Southern California SEIU Caucuses Call On AFL-CIO to Kick Out Police Union

Mario Vasquez

Although SEIU is not part of the AFL-CIO, organizers hope it will spark a wider discussion about the role police and their unions play. (Elvert Barnes/ Flickr)

In July 2015, the Uni­ver­si­ty of California’s stu­dent-work­ers union, Unit­ed Auto Work­ers (UAW) 2865, passed a res­o­lu­tion call­ing on the AFL-CIO to ter­mi­nate the mem­ber­ship of the Inter­na­tion­al Union of Police Asso­ci­a­tions (IUPA).

Now, after a series of meet­ings in Los Ange­les through­out Octo­ber, the same res­o­lu­tion is mak­ing its way through Ser­vice Employ­ees Inter­na­tion­al Union (SEIU) 721, a local rep­re­sent­ing pub­lic ser­vice and non­prof­it employ­ees in South­ern Cal­i­for­nia. Although SEIU is not part of the AFL-CIO, orga­niz­ers for the res­o­lu­tion hope it will spark a wider dis­cus­sion about the role police and their unions play.

The res­o­lu­tion was first approved by the African-Amer­i­can cau­cus of SEIU 721 on Octo­ber 6, and lat­er by the local’s Lati­no cau­cus on Octo­ber 19. The endorse­ments came after col­lab­o­ra­tion and pre­sen­ta­tions by Olufe­mi Tai­wo, a UAW 2865 mem­ber, and Julia Wal­lace, a mem­ber of SEIU 721.

When I heard about the UAW’s res­o­lu­tion,” Wal­lace tells In These Times, I thought this is great. This is a way for us, as union mem­bers to show our sup­port for work­ing-class peo­ple, but also to be clear that the police have played a role his­tor­i­cal­ly … not just [as] oppres­sors of Black peo­ple, Lati­no peo­ple, LGBT peo­ple, dis­abled peo­ple, but also against work­ers, against work­ing-class peo­ple as strike-breakers.”

Wal­lace says her goal is to get the res­o­lu­tion approved by the exec­u­tive board of SEIU 721.

I think the best thing is a politi­cized, orga­nized and edu­cat­ed work­force,” says Wal­lace. That’s the best thing that we could have, because even if it doesn’t get passed through the exec­u­tive board, then there’s a dis­cus­sion with­in our union meet­ings. Okay, so, what is the role of the police? What are we going to do to orga­nize against them? How are we going to protest?’”

The deaths of Michael Brown, Eric Gar­ner and Fred­die Gray at the hands of police, and the sub­se­quent rise of the move­ment for Black lives, helped push the Black Inter­ests Coor­di­nat­ing Com­mit­tee (BICC), a UAW 2865 cau­cus, to write the orig­i­nal resolution.

The AFL-CIO did not offi­cial­ly com­ment on the res­o­lu­tion, but Car­men Berkley, the federation’s direc­tor of civ­il, human and women’s rights, told Buz­zfeeds Cora Lewis in January:

We are not in the busi­ness of kick­ing peo­ple out of unions … What we are in the busi­ness of is hav­ing con­ver­sa­tions with our law enforce­ment broth­ers and sis­ters about how they can have dif­fer­ent prac­tices … I do think there’s a lot of rec­on­cil­i­a­tion that needs to hap­pen between com­mu­ni­ties of col­or and law enforce­ment, and we want to be the bridge that helps them get there.”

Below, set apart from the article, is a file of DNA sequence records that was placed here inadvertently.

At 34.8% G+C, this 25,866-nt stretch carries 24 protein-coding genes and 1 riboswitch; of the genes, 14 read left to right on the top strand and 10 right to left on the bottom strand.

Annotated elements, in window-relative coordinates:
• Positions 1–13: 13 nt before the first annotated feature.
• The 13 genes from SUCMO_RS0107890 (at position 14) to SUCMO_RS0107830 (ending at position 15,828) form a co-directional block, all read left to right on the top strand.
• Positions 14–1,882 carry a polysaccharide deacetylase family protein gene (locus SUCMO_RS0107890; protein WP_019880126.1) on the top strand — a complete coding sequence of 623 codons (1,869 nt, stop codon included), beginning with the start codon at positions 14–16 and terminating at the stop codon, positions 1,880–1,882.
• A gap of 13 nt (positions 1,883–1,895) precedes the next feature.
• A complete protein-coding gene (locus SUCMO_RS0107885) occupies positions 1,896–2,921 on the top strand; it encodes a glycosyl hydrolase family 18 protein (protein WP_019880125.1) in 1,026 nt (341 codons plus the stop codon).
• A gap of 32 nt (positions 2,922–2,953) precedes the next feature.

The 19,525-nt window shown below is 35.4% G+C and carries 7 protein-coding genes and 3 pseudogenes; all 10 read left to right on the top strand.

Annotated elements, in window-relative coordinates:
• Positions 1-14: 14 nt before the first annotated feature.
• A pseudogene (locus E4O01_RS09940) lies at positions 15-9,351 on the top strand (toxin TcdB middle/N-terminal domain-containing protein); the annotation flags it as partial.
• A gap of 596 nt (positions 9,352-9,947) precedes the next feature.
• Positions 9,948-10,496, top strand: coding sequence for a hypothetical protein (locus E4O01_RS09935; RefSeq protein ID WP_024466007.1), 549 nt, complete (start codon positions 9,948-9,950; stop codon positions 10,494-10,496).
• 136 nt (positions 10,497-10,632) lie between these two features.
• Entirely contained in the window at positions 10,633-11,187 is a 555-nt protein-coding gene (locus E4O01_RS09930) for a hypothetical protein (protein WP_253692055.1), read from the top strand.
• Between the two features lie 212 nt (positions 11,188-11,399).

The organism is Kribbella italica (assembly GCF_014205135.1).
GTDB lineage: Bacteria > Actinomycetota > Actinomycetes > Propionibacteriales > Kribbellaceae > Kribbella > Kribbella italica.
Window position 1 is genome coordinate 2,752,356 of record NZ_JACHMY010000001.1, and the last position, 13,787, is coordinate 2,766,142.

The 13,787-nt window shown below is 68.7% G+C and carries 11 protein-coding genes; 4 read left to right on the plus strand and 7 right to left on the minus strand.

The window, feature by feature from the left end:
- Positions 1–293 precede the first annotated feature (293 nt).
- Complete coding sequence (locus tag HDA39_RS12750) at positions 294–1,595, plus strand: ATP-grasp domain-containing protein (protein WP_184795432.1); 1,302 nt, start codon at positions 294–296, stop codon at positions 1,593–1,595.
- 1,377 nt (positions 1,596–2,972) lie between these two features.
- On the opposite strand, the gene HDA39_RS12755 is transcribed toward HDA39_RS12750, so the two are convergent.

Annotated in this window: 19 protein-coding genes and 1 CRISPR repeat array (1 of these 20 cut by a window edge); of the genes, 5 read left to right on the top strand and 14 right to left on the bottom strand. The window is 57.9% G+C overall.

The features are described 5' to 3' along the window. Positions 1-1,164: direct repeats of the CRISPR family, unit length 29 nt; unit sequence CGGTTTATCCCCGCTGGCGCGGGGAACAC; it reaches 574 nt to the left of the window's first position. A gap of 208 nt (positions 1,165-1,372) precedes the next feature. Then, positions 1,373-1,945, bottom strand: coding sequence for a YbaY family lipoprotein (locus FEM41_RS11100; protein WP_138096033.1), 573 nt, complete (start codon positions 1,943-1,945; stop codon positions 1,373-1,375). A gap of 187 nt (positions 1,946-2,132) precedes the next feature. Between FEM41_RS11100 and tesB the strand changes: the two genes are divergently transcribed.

When asked about Berkley’s remarks, Tai­wo tells In These Times, She’s pos­ing the issue as if what it is — is there’s indi­vid­ual vic­tims of police vio­lence and indi­vid­ual per­pe­tra­tors of police that need to sit down and have a mediation.”

If what they’re for is pro­tect­ing the rul­ing class, then it’s not an issue of medi­a­tion. It’s not an issue of rec­on­cil­ing indi­vid­ual dif­fer­ences or heal­ing indi­vid­ual acts of vio­lence,” Tai­wo says. It’s an issue of rec­on­cil­ing our union struc­tures with what we’re try­ing to fight for as unions.”

Wal­lace says that as long as police side with boss­es” on the pick­et line and police unions unequiv­o­cal­ly [defend] the police mur­der­ing peo­ple” then they should not be mem­bers of labor organizations.

They can defend them­selves just fine. Their pen­sions aren’t chal­lenged, their health­care ben­e­fits aren’t cut, their rais­es con­tin­ue to hap­pen and ours are always on the chop­ping block,” Wal­lace says. Ours are always in ques­tion and there’s a rea­son for that. It’s because they defend the wealthy.”

The IUPA respond­ed to UAW 2865 short­ly after the res­o­lu­tion passed, with IUPA leg­isla­tive direc­tor Den­nis Slocumb telling Work­ers Inde­pen­dent News: It’s impos­si­ble to stand for the rights of work­ing-class peo­ple while oppos­ing the peo­ple in law enforce­ment. We are work­ing class. And we think this is noth­ing but a pub­lic­i­ty stunt for a group that’s strug­gling for some sort of attention.”

Slocumb not­ed that the res­o­lu­tion did not explic­it­ly call out any oth­er labor groups that rep­re­sent and bar­gain for police.

They don’t call on their own union to dis­gorge police offi­cers. They haven’t called on AFSCME, or CWA or any of the oth­er orga­ni­za­tions that rep­re­sent police offi­cers with­in the AFL-CIO. The Team­sters and SEIU, who are out­side of the AFL-CIO but cer­tain­ly labor orga­ni­za­tions, also rep­re­sent police offi­cers,” he said.

Mov­ing for­ward, Wal­lace says she hopes to get oth­er unions to endorse the res­o­lu­tion, while also orga­niz­ing a project to build a gen­er­al strike against police violence.

Peo­ple are talk­ing about this and it’s just the begin­ning,” she says.

Mario Vasquez is a writer from south­ern Cal­i­for­nia. He is a reg­u­lar con­trib­u­tor to Work­ing In These Times. Fol­low him on Twit­ter @mario_vsqz or email him at .(JavaScript must be enabled to view this email address)/*= 0)out += unescape(l[i].replace(/^\s\s*/, &#’));while ( – j >= 0)if (el[j].getAttribute(‘data-eeEncEmail_JkRTuBCpnw’))el[j].innerHTML = out;/*]]>*/.
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